Portishead’s Geoff Barrow on Experimental Band Beak>, Challenges of U.S. Touring + More
Beak> is a highly experimental Bristol, U.K., band spearheaded by Portishead’s Geoff Barrow in partnership with Billy Fuller and Matt Williams. Last year, the trio released its sophomore LP, ‘>>,’ which has been called “sludge-rock,” “post-punk” and “psychedelic,” among other things. If critics disagree about how to describe the disc, there’s less debate about the quality: Spin, Pitchfork and Consequence of Sound included the album on their year-end best-of lists.
Beak> recently wrapped a brief U.S. tour, but before the members went home to focus on other creative pursuits, such as the hip-hop group Quakers, Diffuser.fm was able to get Barrow on the phone for a quick chat. As he readied for an in-store performance in Berkeley, Calif., the multi-instrumentalist and producer discussed the challenges of touring, recent changes in the music industry and the differences between Beak> and Portishead. He also shared his strategy for dealing with journalists who only want to focus on the latter band.
How are you doing, Geoff?
I’m fine, man. I’m just stuck in a tiny little hotbox in a room in Berkley, just getting ready for this in-store thing. This is gonna be our last live bit of music as Beak> for a couple of years in America.
Really, you don’t plan on being back for that long?
No, not if we can’t get more people out to the shows. You know what I mean? To be honest, I don’t want to come out here to lose money. I mean, it’s not about making money, but to be honest with you, Billy’s got a little kid, and Matt’s not rich, so it’s just like, if we come over, we need to make it worth it. We’ve had some really good turnouts, but it’s just so expensive to come over with the visas and stuff. They just really want to royally f— you over. You’re 10 grand down before you even step foot in America.
Yeah, but it keeps music happening in America. I think that’s the way they see it, so … fair enough.
Well, I’m glad you were able to make it over despite the hefty price tag. How many shows are you guys doing?
We did four shows, one radio session, one online session, and now we’re doing in-store in Berkely. So, that’s it. Matt, who’s in Beak>, is in music college, and he only had 10 days off for his school break. So we’re back on the plane tomorrow.
That’s quite a debt to get into to come over and play such few shows, too.
Yeah, that’s what happens with all those things like SXSW and stuff, [too]. It usually costs about five grand to fly a band over, and with a few accommodations, you’re 10 grand down by the time you finish.
That’s hard, since those festivals are such jumping-off points for artists; it’s so important for bands to be present at fests like that.
Yeah, you know, I’ve heard a lot of good things, and I’ve heard about lots of people having terrible times there. Like, really, really amazing bands get overlooked because the mainstream industry’s taking over. You know the bands that are gonna do well have already been decided before they’re out there, because they’ve got big machines working for them. Even if they’ve got indie deals, they’ve done potential deals with massive labels, so it’s just a hype machine. So it might work for you, but I think you’ve got to have a bit of a machine going to make a mark on it.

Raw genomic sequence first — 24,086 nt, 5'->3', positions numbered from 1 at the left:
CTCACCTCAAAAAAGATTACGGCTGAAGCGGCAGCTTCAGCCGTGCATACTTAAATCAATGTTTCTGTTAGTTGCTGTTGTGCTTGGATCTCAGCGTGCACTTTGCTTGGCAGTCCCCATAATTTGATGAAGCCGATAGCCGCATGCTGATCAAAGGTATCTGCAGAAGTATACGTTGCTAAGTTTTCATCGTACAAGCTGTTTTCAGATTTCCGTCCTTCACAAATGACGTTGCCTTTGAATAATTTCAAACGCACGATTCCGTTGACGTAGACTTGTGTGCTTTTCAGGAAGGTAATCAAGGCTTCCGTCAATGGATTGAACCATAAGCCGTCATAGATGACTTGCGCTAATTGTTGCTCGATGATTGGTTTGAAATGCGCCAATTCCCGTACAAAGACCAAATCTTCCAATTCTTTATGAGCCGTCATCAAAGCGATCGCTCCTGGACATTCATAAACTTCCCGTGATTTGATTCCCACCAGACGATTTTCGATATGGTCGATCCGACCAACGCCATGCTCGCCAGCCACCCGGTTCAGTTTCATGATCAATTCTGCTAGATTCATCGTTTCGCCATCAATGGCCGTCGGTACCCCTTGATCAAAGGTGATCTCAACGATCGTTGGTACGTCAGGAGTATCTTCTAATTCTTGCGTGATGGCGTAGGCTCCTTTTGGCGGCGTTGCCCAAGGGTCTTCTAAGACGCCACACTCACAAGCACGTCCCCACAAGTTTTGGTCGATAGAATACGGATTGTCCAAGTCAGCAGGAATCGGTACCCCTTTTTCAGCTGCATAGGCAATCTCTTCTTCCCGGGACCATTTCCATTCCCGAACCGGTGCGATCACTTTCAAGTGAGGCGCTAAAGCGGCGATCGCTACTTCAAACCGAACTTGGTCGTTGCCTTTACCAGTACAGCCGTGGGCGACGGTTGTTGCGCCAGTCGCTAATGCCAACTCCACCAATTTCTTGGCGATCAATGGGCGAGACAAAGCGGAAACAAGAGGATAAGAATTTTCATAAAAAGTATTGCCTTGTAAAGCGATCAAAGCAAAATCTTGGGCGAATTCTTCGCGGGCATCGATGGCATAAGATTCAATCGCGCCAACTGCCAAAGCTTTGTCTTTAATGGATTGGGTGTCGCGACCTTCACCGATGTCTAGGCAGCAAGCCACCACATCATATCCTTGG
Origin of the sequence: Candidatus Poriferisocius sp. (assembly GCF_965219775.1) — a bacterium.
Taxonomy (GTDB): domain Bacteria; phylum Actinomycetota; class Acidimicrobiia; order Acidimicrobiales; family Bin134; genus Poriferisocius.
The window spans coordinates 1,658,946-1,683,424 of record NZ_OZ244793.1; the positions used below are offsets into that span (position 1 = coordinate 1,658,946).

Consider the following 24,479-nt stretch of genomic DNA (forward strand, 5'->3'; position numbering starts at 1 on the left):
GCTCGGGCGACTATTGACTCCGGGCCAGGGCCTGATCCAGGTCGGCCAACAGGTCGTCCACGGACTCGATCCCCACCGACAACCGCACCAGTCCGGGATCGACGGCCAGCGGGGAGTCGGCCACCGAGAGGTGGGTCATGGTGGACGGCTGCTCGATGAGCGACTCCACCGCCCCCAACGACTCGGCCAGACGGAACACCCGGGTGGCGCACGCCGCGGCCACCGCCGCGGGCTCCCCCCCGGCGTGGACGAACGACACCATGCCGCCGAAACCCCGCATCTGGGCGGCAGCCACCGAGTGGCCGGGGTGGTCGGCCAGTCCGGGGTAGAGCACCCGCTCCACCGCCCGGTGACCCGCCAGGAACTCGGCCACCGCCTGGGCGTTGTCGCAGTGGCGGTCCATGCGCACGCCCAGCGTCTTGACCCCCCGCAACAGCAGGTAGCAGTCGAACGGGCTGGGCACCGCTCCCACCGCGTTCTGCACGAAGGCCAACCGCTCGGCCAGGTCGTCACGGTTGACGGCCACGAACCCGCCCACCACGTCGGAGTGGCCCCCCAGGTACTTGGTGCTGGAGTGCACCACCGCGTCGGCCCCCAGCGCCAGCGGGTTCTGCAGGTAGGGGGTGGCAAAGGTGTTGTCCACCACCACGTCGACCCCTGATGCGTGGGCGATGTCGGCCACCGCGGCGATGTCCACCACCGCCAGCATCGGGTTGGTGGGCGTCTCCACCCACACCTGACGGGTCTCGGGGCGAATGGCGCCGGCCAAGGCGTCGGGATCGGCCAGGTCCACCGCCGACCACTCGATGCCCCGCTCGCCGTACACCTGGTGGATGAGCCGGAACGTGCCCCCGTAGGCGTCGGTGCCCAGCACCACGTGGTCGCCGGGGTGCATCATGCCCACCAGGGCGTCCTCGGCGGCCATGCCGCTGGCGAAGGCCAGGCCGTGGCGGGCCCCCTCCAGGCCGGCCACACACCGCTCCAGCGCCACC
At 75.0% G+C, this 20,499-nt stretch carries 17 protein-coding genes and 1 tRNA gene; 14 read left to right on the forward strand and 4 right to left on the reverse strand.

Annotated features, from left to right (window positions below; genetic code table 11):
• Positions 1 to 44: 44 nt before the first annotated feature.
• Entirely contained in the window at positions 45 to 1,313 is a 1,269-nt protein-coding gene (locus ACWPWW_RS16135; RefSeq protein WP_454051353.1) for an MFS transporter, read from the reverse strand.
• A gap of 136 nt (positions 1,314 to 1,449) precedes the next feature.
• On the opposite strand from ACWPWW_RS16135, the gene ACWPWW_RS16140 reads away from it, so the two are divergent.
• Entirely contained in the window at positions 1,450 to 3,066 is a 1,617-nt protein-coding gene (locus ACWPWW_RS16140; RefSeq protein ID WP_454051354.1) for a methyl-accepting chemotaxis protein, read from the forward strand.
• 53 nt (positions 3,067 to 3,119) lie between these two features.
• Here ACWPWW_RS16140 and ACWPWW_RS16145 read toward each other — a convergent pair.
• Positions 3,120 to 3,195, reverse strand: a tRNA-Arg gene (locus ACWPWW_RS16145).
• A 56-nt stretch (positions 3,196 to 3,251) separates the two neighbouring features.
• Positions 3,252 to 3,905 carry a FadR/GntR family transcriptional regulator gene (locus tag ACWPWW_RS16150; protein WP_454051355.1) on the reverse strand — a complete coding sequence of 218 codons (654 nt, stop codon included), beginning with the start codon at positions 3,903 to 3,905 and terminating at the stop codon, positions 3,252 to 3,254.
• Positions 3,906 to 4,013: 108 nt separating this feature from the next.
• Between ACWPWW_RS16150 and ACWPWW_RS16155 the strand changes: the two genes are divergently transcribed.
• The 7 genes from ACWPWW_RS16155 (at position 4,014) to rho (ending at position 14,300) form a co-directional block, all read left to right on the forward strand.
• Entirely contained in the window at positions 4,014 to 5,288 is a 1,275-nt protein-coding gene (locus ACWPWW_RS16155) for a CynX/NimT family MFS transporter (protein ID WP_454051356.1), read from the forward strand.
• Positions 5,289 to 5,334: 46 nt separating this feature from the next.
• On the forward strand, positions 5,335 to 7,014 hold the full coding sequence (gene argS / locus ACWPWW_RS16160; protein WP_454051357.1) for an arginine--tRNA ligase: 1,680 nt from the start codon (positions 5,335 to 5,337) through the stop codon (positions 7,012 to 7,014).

So that being said, if you were starting from scratch right now, and you didn’t have big machines working for you, what strategy would you take?
There’s only one strategy to take, and that’s just make the best f—ing music you can. That’s the only strategy you can do. That’s the thing that you can really control, and that’s it. It really is that simple. If you make the best music to your ability and really think about stuff, and you sound individual to yourself, then basically, you might have a shot. People make their own music to the best of their ability, and then the wind has to be blowing in the right direction. If the wind’s not blowing in the right direction, then it could be totally amazing, but it just doesn’t get through … But the last thing you want to do is try and chase what is happening now. Because you’re not doing what’s pure for you.
Also, there’s such a delay with everything that if you chase what’s happening now, your record is obsolete by the time it comes out, right?
Yeah, it’s not good. It’s not good. You’ve literally got to say, “What am I into? Where do we want to go with this?” Beth, who I work with, is a believer that if you write a good enough song in any form that it will get to people. I never knew if that was true or not when I was younger, but I think she’s right now.
Even if she’s wrong, it’s a great mantra to subscribe to.
So, I was reading about your label, and I found something on Wikipedia about Invada that refers to the label as an Australian label, but you’re from the U.K. How is that?
Yeah, but it started in Australia … maybe 12 years ago. And then it started in England 10 years ago. In Australia, my partner Phil runs it now. It’s kind of a beat, hip-hop label. And basically Invada in the U.K. is a rock label. So it was always different. My partner in the U.K. is named Fat Paul, and we’ve got one employee. We’ve released an awful lot of records. We really have done it from the bottom up. After 10 years of working, we only just put a single on the radio, because it usually just costs too much. It’s going well. We’re actually breaking even; people know about us. Whether people like it or not isn’t really the issue; it’s just whether we can cover Reg, who works for us, ‘cause he’s got two kids, and that the bands feel like they’re treated properly while they’re on it. Hopefully, we release good music.